If you haven’t yet read part one of our dog show guide – click here to go back and learn the art of stacking and how to gait your dog. If you have read our post and feel more confident with your pet and working as a team, then it’s time to advance to the next stage of training.
In part 2 of our dog show training guide, we are going to learn about ring craft. We’ll take a look at what ring craft is, how to find a local class and what you can expect to find once you get there.
I’ve never been to a ringcraft class which didn’t provide a warm, friendly and welcoming atmosphere. Majority of the venues will serve tea, coffee, soft drinks and often a range of food varying from a full meal to light snacks. As previously mentioned in the last part of our dog show guide, everyone attending these events will have similar interest and common ground. It’s easy to make friends and it makes an incredible environment, not only for practice but for picking up helpful tips and guidance for your brand new hobby.
What is Ring Craft?
Ring craft is typically run by a dedicated volunteer organization who will be involved within dog showing. These social events are usually run once a week. There may be a small fee to attend these events but this normally isn’t much and helps to cover the cost of the venue.
The individuals running these clubs are often kennel club registered judges and people who are incredibly experienced within the show dog world.
The whole purpose of ring craft is to create an environment similar to what you would experience within a dog show. It allows a more relaxed scenario which allows you and your pet to get used to the general environment of being in a show.
What to expect at Ring Craft Events
At most classes, there will be a circuit laid out on the floor which is a visual guide for you and your dog to follow, this is an important part of being at an official show. The layout will either be a large triangle or square. The reason for this is because at an official show the judge will ask you and your dog to travel in this formation to enable the judge to see the movement of your dog from each angle.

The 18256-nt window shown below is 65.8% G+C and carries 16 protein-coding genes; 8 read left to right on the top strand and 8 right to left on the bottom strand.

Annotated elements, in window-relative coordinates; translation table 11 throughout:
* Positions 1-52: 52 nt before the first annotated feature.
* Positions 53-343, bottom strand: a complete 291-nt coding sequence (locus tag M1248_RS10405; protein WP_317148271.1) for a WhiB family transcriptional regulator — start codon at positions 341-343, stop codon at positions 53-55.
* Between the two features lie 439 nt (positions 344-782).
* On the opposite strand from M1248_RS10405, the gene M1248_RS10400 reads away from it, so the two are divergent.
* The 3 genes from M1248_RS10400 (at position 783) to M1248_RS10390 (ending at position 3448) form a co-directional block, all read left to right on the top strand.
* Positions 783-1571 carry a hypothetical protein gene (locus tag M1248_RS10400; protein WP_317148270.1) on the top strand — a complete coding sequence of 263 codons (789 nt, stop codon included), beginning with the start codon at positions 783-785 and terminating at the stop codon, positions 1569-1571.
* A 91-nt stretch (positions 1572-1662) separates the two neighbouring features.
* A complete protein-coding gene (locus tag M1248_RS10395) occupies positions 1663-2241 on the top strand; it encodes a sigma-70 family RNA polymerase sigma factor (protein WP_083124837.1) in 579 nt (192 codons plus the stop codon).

Now, ring craft events do vary greatly in the number of people and dogs attending. Anywhere from 6-60 dogs could be in attendance. There is an advantage however, to both small and large classes.
As there is only one dog at a time on the laid out circuit, a smaller attendance will give you more time and practice sessions simply because there are less people to use the circuit. The benefit of larger venues is that both you and your dog are presented with an atmosphere closer to the real thing at an official dog show.
How to train at the ring craft event
Once you are at the venue and settled in, it’s time for the real practice to begin.
You will have to queue and wait for your turn to use the ring. When you enter the ring you will immediately present your dog to the judge, you should have your dog stacked up at this point.
The judge will then instruct you to move your dog around the circuit. Once you have completed these movements, you will then once again present your dog again to the acting judge in a stacked position.
The acting judge will then examine your dog, this involves running hands over the dog to check its muscle tone, bone structure and how the dog’s bite is. They may then instruct you to perform another movement with your dog and then this will have then concluded the circuit.
Do not worry about messing this up, we all have to start somewhere and the community is nothing but helpful. Everyone attending the event is in the same boat, preparing for attending a show. The acting judge in the ring will guide you in the correct movement, direction and stacking of your dog. This is the core purpose of the classes.
You and your dog should attend these classes as often as possible. The more practice, the more comfortable you’ll become with the show environment. You’re pretty much guaranteed to pick up handy tips from others while attending. This is the starting block of your dog showing adventure.
How to find a local venue
The Kennel Club website offers some great information and a list of ring craft clubs who are registered. There are also many dog breed organisations and local show socialites which run weekly ring craft classes. In today’s age these events are super simple to find by just taking a look online.
In part three of our dog showing guide; we will look into preparing for a show, attending a show and the breakdown of which class you are likely to be entered in.